With the recent Remembrance Sunday commemorations, I would like to draw readers’ attention to a much neglected chapter in the history of the Second World War.
In April 1941 a group of Iraqi generals known as the Golden Square launched a coup against the pro-British government in Baghdad with the aim of handing the country’s vast oil reserves over to the Nazis in an effort to gain independence. The following month, following the British government’s decision to deploy Indian troops to Basra, Iraqi armed forces were dispatched to the RAF airbase at Habbaniya in an effort to prevent RAF planes at the base from flying. In effect, this was an attempt to goad the forces based at the air base into battle. British forces responded by bombing the Iraqi troops attempting to besiege the base. In the ensuing battle which lasted for five days the British garrison had suffered 13 men killed with 21 badly wounded in exchange for having inflicted between 500 to 1,000 casualties on the besieging force, and numerous more men had been taken prisoner.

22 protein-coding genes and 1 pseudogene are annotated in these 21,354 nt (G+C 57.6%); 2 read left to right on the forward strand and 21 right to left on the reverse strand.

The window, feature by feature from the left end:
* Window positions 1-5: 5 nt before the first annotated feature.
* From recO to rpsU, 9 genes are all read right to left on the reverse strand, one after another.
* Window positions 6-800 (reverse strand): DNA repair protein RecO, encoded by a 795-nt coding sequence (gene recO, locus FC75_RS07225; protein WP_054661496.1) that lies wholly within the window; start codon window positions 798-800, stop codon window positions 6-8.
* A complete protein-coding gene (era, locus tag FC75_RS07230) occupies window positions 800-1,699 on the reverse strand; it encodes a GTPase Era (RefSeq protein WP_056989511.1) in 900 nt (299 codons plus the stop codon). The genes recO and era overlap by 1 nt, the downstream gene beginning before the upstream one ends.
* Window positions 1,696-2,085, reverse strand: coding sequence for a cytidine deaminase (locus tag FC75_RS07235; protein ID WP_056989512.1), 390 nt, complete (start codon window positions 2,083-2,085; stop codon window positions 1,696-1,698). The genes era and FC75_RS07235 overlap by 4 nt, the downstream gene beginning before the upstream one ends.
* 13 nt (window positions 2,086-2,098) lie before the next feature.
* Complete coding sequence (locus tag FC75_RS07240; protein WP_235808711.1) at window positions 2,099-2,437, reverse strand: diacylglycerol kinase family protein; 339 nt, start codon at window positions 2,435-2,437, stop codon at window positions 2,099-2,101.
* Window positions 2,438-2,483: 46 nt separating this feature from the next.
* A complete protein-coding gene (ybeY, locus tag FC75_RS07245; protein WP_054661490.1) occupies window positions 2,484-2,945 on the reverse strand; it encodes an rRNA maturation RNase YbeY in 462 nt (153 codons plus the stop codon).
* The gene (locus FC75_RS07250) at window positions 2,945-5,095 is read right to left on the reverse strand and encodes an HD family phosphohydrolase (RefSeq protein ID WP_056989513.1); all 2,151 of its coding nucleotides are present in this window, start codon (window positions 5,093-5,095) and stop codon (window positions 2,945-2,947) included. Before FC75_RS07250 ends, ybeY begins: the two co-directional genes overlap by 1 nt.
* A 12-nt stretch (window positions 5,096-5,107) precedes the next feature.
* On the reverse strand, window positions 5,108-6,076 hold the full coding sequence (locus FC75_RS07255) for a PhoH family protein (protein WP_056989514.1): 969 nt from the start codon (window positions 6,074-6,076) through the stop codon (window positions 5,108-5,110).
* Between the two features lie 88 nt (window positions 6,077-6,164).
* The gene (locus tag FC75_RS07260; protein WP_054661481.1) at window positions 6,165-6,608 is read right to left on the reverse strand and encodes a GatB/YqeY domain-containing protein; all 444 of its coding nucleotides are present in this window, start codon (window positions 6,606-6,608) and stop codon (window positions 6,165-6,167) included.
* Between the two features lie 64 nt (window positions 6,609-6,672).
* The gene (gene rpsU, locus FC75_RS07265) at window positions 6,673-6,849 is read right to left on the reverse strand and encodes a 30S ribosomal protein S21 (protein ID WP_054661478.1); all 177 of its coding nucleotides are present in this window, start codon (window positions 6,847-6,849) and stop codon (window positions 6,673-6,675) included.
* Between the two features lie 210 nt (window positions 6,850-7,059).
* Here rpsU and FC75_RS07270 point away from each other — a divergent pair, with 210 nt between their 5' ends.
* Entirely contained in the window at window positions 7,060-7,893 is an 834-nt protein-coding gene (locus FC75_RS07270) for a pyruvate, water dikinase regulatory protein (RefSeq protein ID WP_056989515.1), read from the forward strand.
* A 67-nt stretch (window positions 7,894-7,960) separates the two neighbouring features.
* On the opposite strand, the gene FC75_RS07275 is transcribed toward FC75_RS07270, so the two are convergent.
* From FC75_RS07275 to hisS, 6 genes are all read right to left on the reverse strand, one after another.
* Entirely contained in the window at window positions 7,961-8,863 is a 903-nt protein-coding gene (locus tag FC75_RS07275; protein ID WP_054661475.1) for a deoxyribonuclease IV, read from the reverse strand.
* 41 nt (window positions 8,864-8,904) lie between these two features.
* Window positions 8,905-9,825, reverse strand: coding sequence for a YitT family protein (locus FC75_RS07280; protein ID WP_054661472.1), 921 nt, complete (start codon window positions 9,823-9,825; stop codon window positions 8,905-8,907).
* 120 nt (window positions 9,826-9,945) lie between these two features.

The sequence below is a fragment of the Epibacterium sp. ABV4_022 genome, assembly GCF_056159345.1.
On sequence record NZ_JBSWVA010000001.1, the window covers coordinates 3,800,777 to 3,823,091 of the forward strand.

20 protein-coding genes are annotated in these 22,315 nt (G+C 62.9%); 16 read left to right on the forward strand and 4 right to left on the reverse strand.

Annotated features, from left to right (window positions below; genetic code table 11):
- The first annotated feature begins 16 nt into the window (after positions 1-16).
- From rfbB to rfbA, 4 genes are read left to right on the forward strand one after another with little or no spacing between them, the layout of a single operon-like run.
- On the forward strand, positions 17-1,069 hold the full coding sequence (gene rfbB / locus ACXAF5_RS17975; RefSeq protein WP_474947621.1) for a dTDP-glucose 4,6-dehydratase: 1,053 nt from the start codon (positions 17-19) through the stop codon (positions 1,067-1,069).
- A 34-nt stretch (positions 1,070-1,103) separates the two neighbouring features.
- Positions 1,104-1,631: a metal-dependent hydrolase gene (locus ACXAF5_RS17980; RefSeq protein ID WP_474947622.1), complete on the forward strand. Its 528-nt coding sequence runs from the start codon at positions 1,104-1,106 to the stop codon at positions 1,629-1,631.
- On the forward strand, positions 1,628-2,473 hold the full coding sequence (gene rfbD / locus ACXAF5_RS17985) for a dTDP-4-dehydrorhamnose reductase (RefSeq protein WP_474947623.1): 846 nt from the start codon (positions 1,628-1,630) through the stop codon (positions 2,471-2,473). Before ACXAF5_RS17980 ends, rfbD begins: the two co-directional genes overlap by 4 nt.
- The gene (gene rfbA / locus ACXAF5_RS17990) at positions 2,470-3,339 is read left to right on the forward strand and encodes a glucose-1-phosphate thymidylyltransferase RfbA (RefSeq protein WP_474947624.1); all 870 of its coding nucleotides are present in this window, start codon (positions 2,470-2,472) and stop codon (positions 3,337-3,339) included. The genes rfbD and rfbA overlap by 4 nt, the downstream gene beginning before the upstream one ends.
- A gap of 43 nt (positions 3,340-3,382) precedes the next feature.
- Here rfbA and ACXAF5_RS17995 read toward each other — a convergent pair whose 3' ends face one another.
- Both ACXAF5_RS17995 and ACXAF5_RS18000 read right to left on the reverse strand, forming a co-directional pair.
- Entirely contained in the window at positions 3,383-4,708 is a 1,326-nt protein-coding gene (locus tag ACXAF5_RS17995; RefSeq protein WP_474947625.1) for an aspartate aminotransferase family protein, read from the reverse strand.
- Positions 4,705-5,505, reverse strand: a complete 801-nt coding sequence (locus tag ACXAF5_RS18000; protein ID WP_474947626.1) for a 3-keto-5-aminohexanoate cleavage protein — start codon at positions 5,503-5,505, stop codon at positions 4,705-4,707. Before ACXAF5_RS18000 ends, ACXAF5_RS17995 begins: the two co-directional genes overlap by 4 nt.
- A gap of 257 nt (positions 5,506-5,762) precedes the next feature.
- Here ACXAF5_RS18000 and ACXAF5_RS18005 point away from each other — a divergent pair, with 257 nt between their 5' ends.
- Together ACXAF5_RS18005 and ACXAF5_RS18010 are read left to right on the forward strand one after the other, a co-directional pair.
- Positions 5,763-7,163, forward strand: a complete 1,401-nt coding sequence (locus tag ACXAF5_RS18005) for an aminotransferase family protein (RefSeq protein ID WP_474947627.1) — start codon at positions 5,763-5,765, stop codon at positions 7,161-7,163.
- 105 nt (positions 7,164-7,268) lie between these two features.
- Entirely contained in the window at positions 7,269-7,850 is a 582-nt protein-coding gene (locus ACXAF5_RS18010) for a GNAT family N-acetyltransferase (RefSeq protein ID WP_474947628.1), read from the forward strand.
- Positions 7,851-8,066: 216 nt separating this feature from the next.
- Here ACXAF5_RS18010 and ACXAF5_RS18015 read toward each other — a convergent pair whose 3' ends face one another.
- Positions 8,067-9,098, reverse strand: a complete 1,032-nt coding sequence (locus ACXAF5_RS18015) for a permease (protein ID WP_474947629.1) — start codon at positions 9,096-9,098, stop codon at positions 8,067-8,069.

By the end of the month the rising had been suppressed, but this was not the end of the story. In response to the suppression, the Jewish population of Baghdad became the subject of reprisals by supporters of the coup. In the first two days of June, Jewish businesses and homes were attacked. Between 150 and 200 people are thought to have been killed.
This episode of British military contribution is rarely touched on, despite the events of recent years, yet it was significant. Marshall of the RAF Lord Tedder, commander-in-chief of the air forces in the Middle East was quoted as saying two years later that had the battle been lost and the airbase overcome by the rebels “the whole European war would have been changed drastically.”A petition has been launched for a memorial. Sign it at www.change.org.